### Question :

In solid mechanics, I often use Python and write code that looks like the following:

```
for i in range(3):
for j in range(3):
for k in range(3):
for l in range(3):
# do stuff
```

I do this really often that I start to wonder whether there is a more concise way to do this. The drawback of the current code is: if I comply with `PEP8`

, then I cannot exceed the 79-character-limit per line, and there is not too much space left, especially if this is again in a function of a class.

##
Answer #1:

Based on what you want to do, you can use the `itertools`

module to minimize the `for`

loops (or `zip`

).In this case `itertools.product`

would create what you have done with the 4 loops:

```
>>> list(product(range(3),repeat=4))
[(0, 0, 0, 0), (0, 0, 0, 1), (0, 0, 0, 2), (0, 0, 1, 0), (0, 0, 1, 1),
(0, 0, 1, 2), (0, 0, 2, 0), (0, 0, 2, 1), (0, 0, 2, 2), (0, 1, 0, 0),
(0, 1, 0, 1), (0, 1, 0, 2), (0, 1, 1, 0), (0, 1, 1, 1), (0, 1, 1, 2),
(0, 1, 2, 0), (0, 1, 2, 1), (0, 1, 2, 2), (0, 2, 0, 0), (0, 2, 0, 1),
(0, 2, 0, 2), (0, 2, 1, 0), (0, 2, 1, 1), (0, 2, 1, 2), (0, 2, 2, 0),
(0, 2, 2, 1), (0, 2, 2, 2), (1, 0, 0, 0), (1, 0, 0, 1), (1, 0, 0, 2),
(1, 0, 1, 0), (1, 0, 1, 1), (1, 0, 1, 2), (1, 0, 2, 0), (1, 0, 2, 1),
(1, 0, 2, 2), (1, 1, 0, 0), (1, 1, 0, 1), (1, 1, 0, 2), (1, 1, 1, 0),
(1, 1, 1, 1), (1, 1, 1, 2), (1, 1, 2, 0), (1, 1, 2, 1), (1, 1, 2, 2),
(1, 2, 0, 0), (1, 2, 0, 1), (1, 2, 0, 2), (1, 2, 1, 0), (1, 2, 1, 1),
(1, 2, 1, 2), (1, 2, 2, 0), (1, 2, 2, 1), (1, 2, 2, 2), (2, 0, 0, 0),
(2, 0, 0, 1), (2, 0, 0, 2), (2, 0, 1, 0), (2, 0, 1, 1), (2, 0, 1, 2),
(2, 0, 2, 0), (2, 0, 2, 1), (2, 0, 2, 2), (2, 1, 0, 0), (2, 1, 0, 1),
(2, 1, 0, 2), (2, 1, 1, 0), (2, 1, 1, 1), (2, 1, 1, 2), (2, 1, 2, 0),
(2, 1, 2, 1), (2, 1, 2, 2), (2, 2, 0, 0), (2, 2, 0, 1), (2, 2, 0, 2),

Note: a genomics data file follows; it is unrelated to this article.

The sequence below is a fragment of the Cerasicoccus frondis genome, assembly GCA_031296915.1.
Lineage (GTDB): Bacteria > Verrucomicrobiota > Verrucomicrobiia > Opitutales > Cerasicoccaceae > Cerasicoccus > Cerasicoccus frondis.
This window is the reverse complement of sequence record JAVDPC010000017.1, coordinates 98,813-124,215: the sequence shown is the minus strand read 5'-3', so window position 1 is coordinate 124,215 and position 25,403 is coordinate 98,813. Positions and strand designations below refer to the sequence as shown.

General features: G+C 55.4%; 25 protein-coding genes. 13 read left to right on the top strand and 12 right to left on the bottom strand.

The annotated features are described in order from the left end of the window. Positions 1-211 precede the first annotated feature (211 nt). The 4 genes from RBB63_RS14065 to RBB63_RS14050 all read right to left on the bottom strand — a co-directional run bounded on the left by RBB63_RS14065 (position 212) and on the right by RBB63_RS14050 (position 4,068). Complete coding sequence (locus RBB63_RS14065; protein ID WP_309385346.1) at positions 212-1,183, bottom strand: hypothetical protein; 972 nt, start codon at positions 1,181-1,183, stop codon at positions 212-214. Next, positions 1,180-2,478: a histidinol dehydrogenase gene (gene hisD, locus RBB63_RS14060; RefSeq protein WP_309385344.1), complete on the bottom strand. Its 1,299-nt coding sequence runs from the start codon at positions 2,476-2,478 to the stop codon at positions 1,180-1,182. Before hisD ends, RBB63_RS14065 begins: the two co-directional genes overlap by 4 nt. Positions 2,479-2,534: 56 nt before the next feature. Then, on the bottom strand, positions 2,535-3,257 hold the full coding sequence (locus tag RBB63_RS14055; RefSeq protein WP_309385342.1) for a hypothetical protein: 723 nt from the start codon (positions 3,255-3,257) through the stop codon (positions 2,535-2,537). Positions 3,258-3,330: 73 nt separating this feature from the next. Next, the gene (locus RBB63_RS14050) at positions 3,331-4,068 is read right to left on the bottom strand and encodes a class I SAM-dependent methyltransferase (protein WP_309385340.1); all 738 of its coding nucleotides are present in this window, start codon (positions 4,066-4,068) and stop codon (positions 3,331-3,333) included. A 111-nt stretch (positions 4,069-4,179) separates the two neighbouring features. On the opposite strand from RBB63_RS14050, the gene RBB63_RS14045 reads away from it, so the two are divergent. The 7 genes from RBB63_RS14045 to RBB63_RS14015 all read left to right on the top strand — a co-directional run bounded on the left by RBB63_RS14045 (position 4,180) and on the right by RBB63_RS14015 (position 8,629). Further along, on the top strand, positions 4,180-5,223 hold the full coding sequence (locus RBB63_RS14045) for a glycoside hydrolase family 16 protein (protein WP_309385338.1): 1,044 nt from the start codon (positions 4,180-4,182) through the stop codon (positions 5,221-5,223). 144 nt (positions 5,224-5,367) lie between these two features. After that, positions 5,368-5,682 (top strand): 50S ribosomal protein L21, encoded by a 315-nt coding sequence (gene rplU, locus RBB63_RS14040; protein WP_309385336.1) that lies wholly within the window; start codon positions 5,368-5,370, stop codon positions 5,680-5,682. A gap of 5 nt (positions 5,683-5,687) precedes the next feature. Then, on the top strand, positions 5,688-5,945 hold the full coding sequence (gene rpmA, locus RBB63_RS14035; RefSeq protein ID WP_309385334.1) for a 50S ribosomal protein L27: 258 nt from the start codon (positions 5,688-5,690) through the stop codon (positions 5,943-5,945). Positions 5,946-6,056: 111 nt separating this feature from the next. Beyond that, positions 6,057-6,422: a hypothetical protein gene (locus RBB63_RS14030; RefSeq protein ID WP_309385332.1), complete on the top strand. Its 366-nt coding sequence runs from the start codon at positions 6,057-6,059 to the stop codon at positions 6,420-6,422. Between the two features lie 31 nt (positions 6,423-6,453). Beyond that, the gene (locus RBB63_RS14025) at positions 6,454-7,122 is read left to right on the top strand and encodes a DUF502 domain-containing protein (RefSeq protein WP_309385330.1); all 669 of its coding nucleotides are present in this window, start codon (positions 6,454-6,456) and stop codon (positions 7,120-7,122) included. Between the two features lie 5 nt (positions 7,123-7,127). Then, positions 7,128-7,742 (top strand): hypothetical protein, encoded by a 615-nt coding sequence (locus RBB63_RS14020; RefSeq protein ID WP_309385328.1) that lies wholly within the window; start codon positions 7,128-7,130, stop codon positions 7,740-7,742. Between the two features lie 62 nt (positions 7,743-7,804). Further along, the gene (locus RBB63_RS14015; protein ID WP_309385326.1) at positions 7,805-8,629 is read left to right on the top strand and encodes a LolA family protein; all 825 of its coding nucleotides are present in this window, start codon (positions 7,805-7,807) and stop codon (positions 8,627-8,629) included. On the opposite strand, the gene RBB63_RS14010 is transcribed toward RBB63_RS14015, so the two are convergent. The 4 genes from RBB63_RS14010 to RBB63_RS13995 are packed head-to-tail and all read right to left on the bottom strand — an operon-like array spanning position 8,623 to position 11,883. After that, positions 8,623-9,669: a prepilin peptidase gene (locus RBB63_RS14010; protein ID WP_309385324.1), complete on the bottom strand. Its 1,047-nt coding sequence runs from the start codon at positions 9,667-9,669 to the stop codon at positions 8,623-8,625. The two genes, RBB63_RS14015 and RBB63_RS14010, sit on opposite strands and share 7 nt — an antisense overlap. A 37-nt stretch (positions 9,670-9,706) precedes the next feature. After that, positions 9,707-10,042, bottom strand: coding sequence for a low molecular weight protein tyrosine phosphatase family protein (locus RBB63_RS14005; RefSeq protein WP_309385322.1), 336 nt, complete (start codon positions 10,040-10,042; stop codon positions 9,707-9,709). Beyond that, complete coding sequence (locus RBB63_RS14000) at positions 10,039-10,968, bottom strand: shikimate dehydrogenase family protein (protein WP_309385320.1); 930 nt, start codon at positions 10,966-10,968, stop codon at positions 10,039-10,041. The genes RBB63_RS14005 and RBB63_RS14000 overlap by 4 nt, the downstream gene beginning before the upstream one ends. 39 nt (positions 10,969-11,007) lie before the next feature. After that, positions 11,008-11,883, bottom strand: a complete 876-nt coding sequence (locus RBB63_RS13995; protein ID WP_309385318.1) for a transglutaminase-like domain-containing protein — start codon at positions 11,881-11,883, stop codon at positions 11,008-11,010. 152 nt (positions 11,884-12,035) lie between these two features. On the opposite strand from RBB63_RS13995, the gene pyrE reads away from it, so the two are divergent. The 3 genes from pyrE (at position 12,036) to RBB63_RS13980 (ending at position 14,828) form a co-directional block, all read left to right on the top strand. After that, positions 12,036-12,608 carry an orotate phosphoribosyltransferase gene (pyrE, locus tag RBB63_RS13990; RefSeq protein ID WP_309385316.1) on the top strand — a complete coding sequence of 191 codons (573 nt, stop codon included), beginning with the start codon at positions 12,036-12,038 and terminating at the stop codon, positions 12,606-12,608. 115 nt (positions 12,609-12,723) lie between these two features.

(2, 2, 1, 0), (2, 2, 1, 1), (2, 2, 1, 2), (2, 2, 2, 0), (2, 2, 2, 1),
(2, 2, 2, 2)]
```

And in your code you can do :

```
for i,j,k,l in product(range(3),repeat=4):
#do stuff
```

This function is equivalent to the following code, except that the actual implementation does not build up intermediate results in memory:

`def product(*args, **kwds): # product('ABCD', 'xy') --> Ax Ay Bx By Cx Cy Dx Dy # product(range(2), repeat=3) --> 000 001 010 011 100 101 110 111 pools = map(tuple, args) * kwds.get('repeat', 1) result = [[]] for pool in pools: result = [x+[y] for x in result for y in pool] for prod in result: yield tuple(prod)`

**Edit**:As @ PeterE says in comment `product()`

can be used even if the ranges have differing length :

```
product(range(3),range(4),['a','b','c'] ,some_other_iterable)
```

##
Answer #2:

The idea to use `itertools.product`

is a good one. Here’s a more general approach that will support ranges of varying sizes.

```
from itertools import product
def product_of_ranges(*ns):
for t in product(*map(range, ns)):
yield t
for i, j, k in product_of_ranges(4, 2, 3):
# do stuff
```

##
Answer #3:

It won’t be more concise as it will cost you a generator function, but at least you won’t be bothered by PEP8 :

```
def tup4(n):
for i in range(n):
for j in range(n):
for k in range(n):
for l in range(n):
yield (i, j, k, l)
for (i, j, k, l) in tup4(3):
# do your stuff
```

(in python 2.x you should use `xrange`

instead of `range`

in the generator function)

EDIT:

Above method should be fine when the depth of the pyramid is known. But you can also make a generic generator that way without any external module :

```
def tup(n, m):
""" Generate all different tuples of size n consisting of integers < m """
l = [ 0 for i in range(n)]
def step(i):
if i == n : raise StopIteration()
l[i] += 1
if l[i] == m:
l[i] = 0
step(i+ 1)
while True:
yield tuple(l)
step(0)
for (l, k, j, i) in tup(4, 3):
# do your stuff
```

(I used `(l, k, j, i)`

because in above generator, first index varies first)

##
Answer #4:

This is equivalent:

```
for c in range(3**4):
i = c // 3**3 % 3
j = c // 3**2 % 3
k = c // 3**1 % 3
l = c // 3**0 % 3
print(i,j,k,l)
```

If you’re doing this all the time, consider using a general generator for it:

```
def nestedLoop(n, l):
return ((tuple((c//l**x%l for x in range(n-1,-1,-1)))) for c in range(l**n))
for (a,b,c,d) in nestedLoop(4,3):
print(a,b,c,d)
```